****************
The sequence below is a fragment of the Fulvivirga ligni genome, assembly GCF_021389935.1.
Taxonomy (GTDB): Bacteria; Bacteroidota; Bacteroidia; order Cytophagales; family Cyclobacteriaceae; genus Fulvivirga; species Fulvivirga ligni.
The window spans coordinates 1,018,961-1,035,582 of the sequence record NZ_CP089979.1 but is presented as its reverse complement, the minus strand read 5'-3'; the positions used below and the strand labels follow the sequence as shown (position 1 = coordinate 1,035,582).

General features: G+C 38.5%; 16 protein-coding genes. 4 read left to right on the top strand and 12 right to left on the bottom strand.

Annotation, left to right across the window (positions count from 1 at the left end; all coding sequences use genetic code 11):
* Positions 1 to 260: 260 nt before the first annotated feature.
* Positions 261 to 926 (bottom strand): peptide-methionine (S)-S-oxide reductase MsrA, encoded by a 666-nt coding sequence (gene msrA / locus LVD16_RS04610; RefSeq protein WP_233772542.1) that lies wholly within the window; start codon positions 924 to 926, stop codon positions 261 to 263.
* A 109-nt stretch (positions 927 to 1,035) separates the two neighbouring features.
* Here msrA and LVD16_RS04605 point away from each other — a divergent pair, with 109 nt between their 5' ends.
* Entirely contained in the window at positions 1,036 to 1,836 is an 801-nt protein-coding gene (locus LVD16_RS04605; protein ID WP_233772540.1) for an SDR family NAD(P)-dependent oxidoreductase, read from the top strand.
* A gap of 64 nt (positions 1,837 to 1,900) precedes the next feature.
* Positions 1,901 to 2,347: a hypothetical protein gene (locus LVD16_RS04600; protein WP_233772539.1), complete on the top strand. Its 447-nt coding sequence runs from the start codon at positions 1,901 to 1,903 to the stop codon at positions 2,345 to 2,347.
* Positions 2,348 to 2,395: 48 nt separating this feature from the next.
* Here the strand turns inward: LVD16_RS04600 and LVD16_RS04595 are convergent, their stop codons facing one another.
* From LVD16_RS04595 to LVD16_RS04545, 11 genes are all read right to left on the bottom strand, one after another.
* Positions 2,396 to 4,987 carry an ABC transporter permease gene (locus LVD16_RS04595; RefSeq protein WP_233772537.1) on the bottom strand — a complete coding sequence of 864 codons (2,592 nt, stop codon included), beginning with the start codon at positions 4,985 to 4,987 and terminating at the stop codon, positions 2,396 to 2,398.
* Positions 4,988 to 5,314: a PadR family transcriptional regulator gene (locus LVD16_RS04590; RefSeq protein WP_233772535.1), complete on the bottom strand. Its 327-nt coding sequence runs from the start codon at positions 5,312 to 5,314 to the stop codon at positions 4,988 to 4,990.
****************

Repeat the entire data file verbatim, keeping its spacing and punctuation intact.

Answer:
The sequence below is a fragment of the Fulvivirga ligni genome, assembly GCF_021389935.1.
Taxonomy (GTDB): Bacteria; Bacteroidota; Bacteroidia; order Cytophagales; family Cyclobacteriaceae; genus Fulvivirga; species Fulvivirga ligni.
The window spans coordinates 1,018,961-1,035,582 of the sequence record NZ_CP089979.1 but is presented as its reverse complement, the minus strand read 5'-3'; the positions used below and the strand labels follow the sequence as shown (position 1 = coordinate 1,035,582).

General features: G+C 38.5%; 16 protein-coding genes. 4 read left to right on the top strand and 12 right to left on the bottom strand.

Annotation, left to right across the window (positions count from 1 at the left end; all coding sequences use genetic code 11):
* Positions 1 to 260: 260 nt before the first annotated feature.
* Positions 261 to 926 (bottom strand): peptide-methionine (S)-S-oxide reductase MsrA, encoded by a 666-nt coding sequence (gene msrA / locus LVD16_RS04610; RefSeq protein WP_233772542.1) that lies wholly within the window; start codon positions 924 to 926, stop codon positions 261 to 263.
* A 109-nt stretch (positions 927 to 1,035) separates the two neighbouring features.
* Here msrA and LVD16_RS04605 point away from each other — a divergent pair, with 109 nt between their 5' ends.
* Entirely contained in the window at positions 1,036 to 1,836 is an 801-nt protein-coding gene (locus LVD16_RS04605; protein ID WP_233772540.1) for an SDR family NAD(P)-dependent oxidoreductase, read from the top strand.
* A gap of 64 nt (positions 1,837 to 1,900) precedes the next feature.
* Positions 1,901 to 2,347: a hypothetical protein gene (locus LVD16_RS04600; protein WP_233772539.1), complete on the top strand. Its 447-nt coding sequence runs from the start codon at positions 1,901 to 1,903 to the stop codon at positions 2,345 to 2,347.
* Positions 2,348 to 2,395: 48 nt separating this feature from the next.
* Here the strand turns inward: LVD16_RS04600 and LVD16_RS04595 are convergent, their stop codons facing one another.
* From LVD16_RS04595 to LVD16_RS04545, 11 genes are all read right to left on the bottom strand, one after another.
* Positions 2,396 to 4,987 carry an ABC transporter permease gene (locus LVD16_RS04595; RefSeq protein WP_233772537.1) on the bottom strand — a complete coding sequence of 864 codons (2,592 nt, stop codon included), beginning with the start codon at positions 4,985 to 4,987 and terminating at the stop codon, positions 2,396 to 2,398.
* Positions 4,988 to 5,314: a PadR family transcriptional regulator gene (locus LVD16_RS04590; RefSeq protein WP_233772535.1), complete on the bottom strand. Its 327-nt coding sequence runs from the start codon at positions 5,312 to 5,314 to the stop codon at positions 4,988 to 4,990.